What’s in a name? Quite a bit, actually.
The name Barroco is Spanish for Baroque — an artistic style following the Renaissance. The period is best characterized by movement, emotion and change.
To the father/son owners of the new South American-style restaurant that quietly opened last week, Barroco about says it all.
When Carlos Vergara packed up his family and moved from Colombia to Northeast Ohio more than 11 years ago, he was looking for a little piece of the American Dream.
He toiled in restaurant kitchens in Cleveland — including the Cleveland Chop House. But he was always working for someone else.
He was also working toward an ultimate goal.
“When we moved to the US, we were told to work hard to buy a house,” said Carlos Vergara. “We did that. But this — this is my American Dream.”
Now, the 45-year-old and his son, Juan Vergara, have a restaurant of their own, situated at the west entrance to Birdtown on Madison Avenue.
Barroco's menu boasts Latin American favorites, including the restaurant’s signature item: arepas — two flat pieces of grilled, ground corn flour with meat, veggies or both squished neatly between them.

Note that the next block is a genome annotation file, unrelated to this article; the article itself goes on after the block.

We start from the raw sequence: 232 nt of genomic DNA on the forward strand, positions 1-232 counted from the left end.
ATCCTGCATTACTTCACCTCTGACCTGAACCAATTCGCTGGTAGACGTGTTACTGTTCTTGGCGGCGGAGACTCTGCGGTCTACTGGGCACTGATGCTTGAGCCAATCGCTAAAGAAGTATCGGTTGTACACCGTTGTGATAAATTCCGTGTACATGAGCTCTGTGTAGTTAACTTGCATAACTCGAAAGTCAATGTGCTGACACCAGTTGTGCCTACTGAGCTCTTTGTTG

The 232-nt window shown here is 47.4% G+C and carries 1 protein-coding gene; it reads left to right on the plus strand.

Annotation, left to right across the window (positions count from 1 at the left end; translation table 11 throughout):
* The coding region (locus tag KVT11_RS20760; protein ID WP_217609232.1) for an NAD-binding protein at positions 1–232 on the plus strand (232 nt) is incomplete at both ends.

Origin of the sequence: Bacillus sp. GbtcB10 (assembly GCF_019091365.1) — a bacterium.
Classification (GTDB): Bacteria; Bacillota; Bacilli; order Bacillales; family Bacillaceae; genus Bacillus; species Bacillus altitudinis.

The restaurant also features arepa fries (crispy french fries made of corn), Barroco skewers and the house version of a Cuban sandwich.
There are also American favorites that include BLTs, turkey clubs and Philly cheese steaks.
But don’t ask for ketchup or mustard — Barocco doesn’t carry them.
Instead, customers are encouraged to step out of their comfort zone and try one of the four homemade sauces: ranchero, garlic, pineapple and pesto mayo. Soon, there will be new sauces — one that's spicy and another made from peanuts.
“The type of food we have is different,” said Juan Vergara. “How we make it is really different, too.”
“This is not fast food — it’s food fast,” he said.
Juan Vergara said he and his dad go out of their way to obtain food from local sources — to not only ensure freshness, but to support local farmers.
“The food culture in Lakewood is great,” said Juan Vergara, who is also a graphic design and marketing student at Cleveland State University. “We thought this is the place to open.”
Juan, 24, said he and his dad wanted to combine the arts with the restaurant. The walls are covered with artwork crafted by locals. Even the barstools at the lunch counter are made from repurposed art.
Right now, there are eight artists’ work on display — including oil and acrylic paintings, photography, illustration and floral designs.
“We want to inspire local artists, and we want them showcase their work here,” he added.
Each week, new work will be shuffled in.
Eventually, Barroco Grill — set for its Grand Opening later this month — hopes to feature live music. But right now, it’s one step at a time.
“We’re all about new concepts, which really embodies our name," Juan Vergara said. “We’re introducing a new style, and a new food.”